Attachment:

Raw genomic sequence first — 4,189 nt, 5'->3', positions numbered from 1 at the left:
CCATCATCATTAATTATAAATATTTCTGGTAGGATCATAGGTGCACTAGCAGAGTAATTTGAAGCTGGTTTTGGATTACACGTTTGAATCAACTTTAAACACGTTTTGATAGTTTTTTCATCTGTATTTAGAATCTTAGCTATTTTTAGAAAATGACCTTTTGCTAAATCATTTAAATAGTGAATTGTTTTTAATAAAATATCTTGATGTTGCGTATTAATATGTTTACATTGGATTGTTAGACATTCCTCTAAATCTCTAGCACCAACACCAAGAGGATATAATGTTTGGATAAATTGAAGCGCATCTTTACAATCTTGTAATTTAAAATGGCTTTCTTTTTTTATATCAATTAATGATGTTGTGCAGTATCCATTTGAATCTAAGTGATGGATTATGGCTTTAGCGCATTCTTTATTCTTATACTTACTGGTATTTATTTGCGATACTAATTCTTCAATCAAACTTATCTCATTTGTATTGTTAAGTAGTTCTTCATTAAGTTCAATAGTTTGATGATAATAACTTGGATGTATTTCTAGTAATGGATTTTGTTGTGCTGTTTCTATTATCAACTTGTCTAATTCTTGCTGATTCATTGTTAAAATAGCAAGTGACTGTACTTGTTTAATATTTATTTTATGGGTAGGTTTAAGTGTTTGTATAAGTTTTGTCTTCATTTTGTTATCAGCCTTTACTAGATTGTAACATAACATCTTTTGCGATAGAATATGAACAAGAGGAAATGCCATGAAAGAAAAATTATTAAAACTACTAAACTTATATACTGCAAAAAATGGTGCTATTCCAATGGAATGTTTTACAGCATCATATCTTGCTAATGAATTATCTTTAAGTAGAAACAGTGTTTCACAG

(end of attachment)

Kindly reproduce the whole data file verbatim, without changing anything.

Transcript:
Raw genomic sequence first — 4,189 nt, 5'->3', positions numbered from 1 at the left:
CCATCATCATTAATTATAAATATTTCTGGTAGGATCATAGGTGCACTAGCAGAGTAATTTGAAGCTGGTTTTGGATTACACGTTTGAATCAACTTTAAACACGTTTTGATAGTTTTTTCATCTGTATTTAGAATCTTAGCTATTTTTAGAAAATGACCTTTTGCTAAATCATTTAAATAGTGAATTGTTTTTAATAAAATATCTTGATGTTGCGTATTAATATGTTTACATTGGATTGTTAGACATTCCTCTAAATCTCTAGCACCAACACCAAGAGGATATAATGTTTGGATAAATTGAAGCGCATCTTTACAATCTTGTAATTTAAAATGGCTTTCTTTTTTTATATCAATTAATGATGTTGTGCAGTATCCATTTGAATCTAAGTGATGGATTATGGCTTTAGCGCATTCTTTATTCTTATACTTACTGGTATTTATTTGCGATACTAATTCTTCAATCAAACTTATCTCATTTGTATTGTTAAGTAGTTCTTCATTAAGTTCAATAGTTTGATGATAATAACTTGGATGTATTTCTAGTAATGGATTTTGTTGTGCTGTTTCTATTATCAACTTGTCTAATTCTTGCTGATTCATTGTTAAAATAGCAAGTGACTGTACTTGTTTAATATTTATTTTATGGGTAGGTTTAAGTGTTTGTATAAGTTTTGTCTTCATTTTGTTATCAGCCTTTACTAGATTGTAACATAACATCTTTTGCGATAGAATATGAACAAGAGGAAATGCCATGAAAGAAAAATTATTAAAACTACTAAACTTATATACTGCAAAAAATGGTGCTATTCCAATGGAATGTTTTACAGCATCATATCTTGCTAATGAATTATCTTTAAGTAGAAACAGTGTTTCACAG